The Privileged Poor, once the blog site of a now defunct clothing store, is now the site of the Alive Juice Bar tutoring service. We’ll be posting daily lesson plans to help students get through indefinite school closures.

**Answers and Explanations to Fill in Missing Numbers Exercise**

*Questions*

- 1, 2, 4, x, 16, 32, 64
- 30, 23, x, 9
- 84, x, 66, 57
- 63, 61, 59, x
- 32, 40, 24, 16, 24, x, 8
- 1, 2, 6, 24, x
- x, 12, 18, 10, 6, 14, 5, 0, 10 (this one is very difficult, break it into three parts to find pattern)
- 8, 25, 52, 89, x

*Answers*

- 1, 2, 4, 8, 16, 32, 64 (pattern is next number is double of previous number)
- 30, 23, 16, 9 (difference of 7 between each number)
- 84, 75, 66, 57 (difference of 9 between each number)
- 63, 61, 59, 57 (difference of 2 between each number)
- 32, 40, 24, 16, 24, 8, 8

Group A: 32, 40, 24, 16

Group B: 16, 24, x, 8

What are the similarities in pattern? I see that 32 is double of 16 in Group A. And 16 is double of 8 in Group B. 40 is 8 more than 32 in Group A. 24 is 8 more than 32 in group B. So if 40 is 16 more than 24 in Group A, then 24 must be 16 more than x in Group B. 24-16 = 8.

- 1, 2, 6, 24, 120 (pattern is 1×2 = second number, 2×3=third number, 6×4=fourth number, 24×5=fifth number, 120)
- x, 12, 18, 10, 6, 14, 5, 0, 10 (this one is very difficult, break it into three parts to find pattern)

Again, break sequence into parts. Which group doesn’t make sense? For me, it’s 5,0,10 sequence that’s odd. Now figure out the relationship between numbers in this sequence. I see 5-5=second number and 5+5=third number. Let’s see if this works with other groups. So,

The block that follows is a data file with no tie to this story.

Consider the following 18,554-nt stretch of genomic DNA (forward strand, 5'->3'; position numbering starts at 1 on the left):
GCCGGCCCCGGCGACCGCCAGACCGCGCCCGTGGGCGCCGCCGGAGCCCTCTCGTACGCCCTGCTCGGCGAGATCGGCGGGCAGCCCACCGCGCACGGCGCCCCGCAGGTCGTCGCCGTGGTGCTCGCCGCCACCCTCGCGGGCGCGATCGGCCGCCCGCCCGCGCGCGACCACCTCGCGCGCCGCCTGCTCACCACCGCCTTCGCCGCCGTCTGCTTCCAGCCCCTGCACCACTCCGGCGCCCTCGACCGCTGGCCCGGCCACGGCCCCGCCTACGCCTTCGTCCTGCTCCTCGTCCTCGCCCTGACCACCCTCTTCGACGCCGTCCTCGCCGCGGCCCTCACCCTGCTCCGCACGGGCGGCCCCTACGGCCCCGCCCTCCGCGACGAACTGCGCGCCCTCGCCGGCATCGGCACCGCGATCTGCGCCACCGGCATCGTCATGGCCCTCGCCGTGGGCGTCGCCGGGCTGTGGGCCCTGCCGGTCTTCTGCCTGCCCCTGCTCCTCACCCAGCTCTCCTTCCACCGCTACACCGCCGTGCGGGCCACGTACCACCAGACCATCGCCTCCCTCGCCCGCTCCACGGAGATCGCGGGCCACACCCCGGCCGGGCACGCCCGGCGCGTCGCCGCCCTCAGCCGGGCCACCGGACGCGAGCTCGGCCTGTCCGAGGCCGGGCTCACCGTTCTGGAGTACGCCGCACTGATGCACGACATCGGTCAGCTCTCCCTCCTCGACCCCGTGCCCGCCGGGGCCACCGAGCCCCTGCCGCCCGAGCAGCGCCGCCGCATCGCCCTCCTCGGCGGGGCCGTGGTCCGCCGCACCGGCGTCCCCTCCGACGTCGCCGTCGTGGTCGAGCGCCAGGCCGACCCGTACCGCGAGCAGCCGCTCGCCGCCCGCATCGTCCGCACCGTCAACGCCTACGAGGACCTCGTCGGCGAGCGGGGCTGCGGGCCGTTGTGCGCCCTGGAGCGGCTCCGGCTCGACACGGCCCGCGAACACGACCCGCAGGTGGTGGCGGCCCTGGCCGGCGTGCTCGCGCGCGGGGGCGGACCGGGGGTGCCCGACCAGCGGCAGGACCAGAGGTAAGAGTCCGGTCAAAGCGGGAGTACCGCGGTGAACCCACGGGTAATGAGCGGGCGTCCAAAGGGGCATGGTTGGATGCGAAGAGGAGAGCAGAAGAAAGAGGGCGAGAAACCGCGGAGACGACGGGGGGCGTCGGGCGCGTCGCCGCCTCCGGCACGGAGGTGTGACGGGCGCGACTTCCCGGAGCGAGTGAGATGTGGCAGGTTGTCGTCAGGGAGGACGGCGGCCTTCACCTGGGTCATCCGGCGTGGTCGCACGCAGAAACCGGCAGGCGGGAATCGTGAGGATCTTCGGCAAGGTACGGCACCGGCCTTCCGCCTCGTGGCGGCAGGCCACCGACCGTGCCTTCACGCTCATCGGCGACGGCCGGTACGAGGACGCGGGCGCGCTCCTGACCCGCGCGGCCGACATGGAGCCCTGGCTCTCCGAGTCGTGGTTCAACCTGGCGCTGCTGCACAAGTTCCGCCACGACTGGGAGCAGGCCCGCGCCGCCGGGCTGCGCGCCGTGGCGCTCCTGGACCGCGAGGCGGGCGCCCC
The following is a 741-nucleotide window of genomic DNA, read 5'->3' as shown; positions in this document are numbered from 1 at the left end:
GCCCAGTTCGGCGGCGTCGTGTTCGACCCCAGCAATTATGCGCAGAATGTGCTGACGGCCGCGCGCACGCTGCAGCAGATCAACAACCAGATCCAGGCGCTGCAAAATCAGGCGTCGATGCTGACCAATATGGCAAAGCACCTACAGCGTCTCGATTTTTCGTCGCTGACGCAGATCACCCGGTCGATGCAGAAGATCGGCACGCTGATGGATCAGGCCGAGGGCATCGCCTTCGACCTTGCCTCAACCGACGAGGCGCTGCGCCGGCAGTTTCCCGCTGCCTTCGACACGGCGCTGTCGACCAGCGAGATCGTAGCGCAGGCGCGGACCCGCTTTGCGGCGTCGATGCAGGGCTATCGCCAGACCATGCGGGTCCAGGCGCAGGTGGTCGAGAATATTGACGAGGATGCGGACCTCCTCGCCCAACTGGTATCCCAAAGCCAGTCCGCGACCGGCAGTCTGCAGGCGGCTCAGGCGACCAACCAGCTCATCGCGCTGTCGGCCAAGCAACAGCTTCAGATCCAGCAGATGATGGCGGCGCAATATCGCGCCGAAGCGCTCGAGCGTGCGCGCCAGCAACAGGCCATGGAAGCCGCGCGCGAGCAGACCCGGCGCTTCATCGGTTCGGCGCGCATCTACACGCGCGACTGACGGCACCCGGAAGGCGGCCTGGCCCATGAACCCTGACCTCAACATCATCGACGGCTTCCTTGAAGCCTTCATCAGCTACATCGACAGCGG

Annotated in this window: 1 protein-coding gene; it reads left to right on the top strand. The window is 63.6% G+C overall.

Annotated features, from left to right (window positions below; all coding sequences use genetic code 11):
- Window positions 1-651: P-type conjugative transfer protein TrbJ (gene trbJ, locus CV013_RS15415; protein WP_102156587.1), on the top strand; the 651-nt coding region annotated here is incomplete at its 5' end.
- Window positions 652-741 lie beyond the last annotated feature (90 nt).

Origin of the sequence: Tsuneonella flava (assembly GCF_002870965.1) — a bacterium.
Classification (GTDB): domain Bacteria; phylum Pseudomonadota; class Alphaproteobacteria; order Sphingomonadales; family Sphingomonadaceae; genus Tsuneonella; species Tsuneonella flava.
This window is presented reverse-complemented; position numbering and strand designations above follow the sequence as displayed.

10, 6, 14. Hmmm, 10-10 doesn’t work. Let’s still try to get to six using subtraction, 10-4=6, the second number. And 10+4=14, the third number! New theory, the first group will be subtracting and adding by 3. Let’s try:

15, 12, 18

15-3=12. And 15+3=18!

- 8, 25, 52, 89, 136

Difference between 8 and 25 is 17.

Difference between 25 and 52 is 27

Difference between 52 and 89 is 37

Difference between 89 and 136 is 47.

Key takeaways:

- Break difficult math problems into parts and then play with it.
- To develop your intuition for patterns, practice basic arithmetic drills we provide in the first few lessons.

*Make your own missing number problems. *

Notice we often ask students to make their own questions? This not only trains them to be responsible for their own educations, it forces them to think about education from a teacher’s point of view. It’s training them to see the world from different perspectives.

Make 10 of your own problems. Example:

- 2, 100, 5, 103, x, 106

(answer is 8, pattern is difference of 3 between every other number).

**Scrabble Anagram Drill**

- P, N, O, I, A, S, Y

Make 5 words with the above seven letters. Words must contain at least 3 letters. Those of you with advanced verbal skills, bump it up to at least 4 letters.

Example: soapy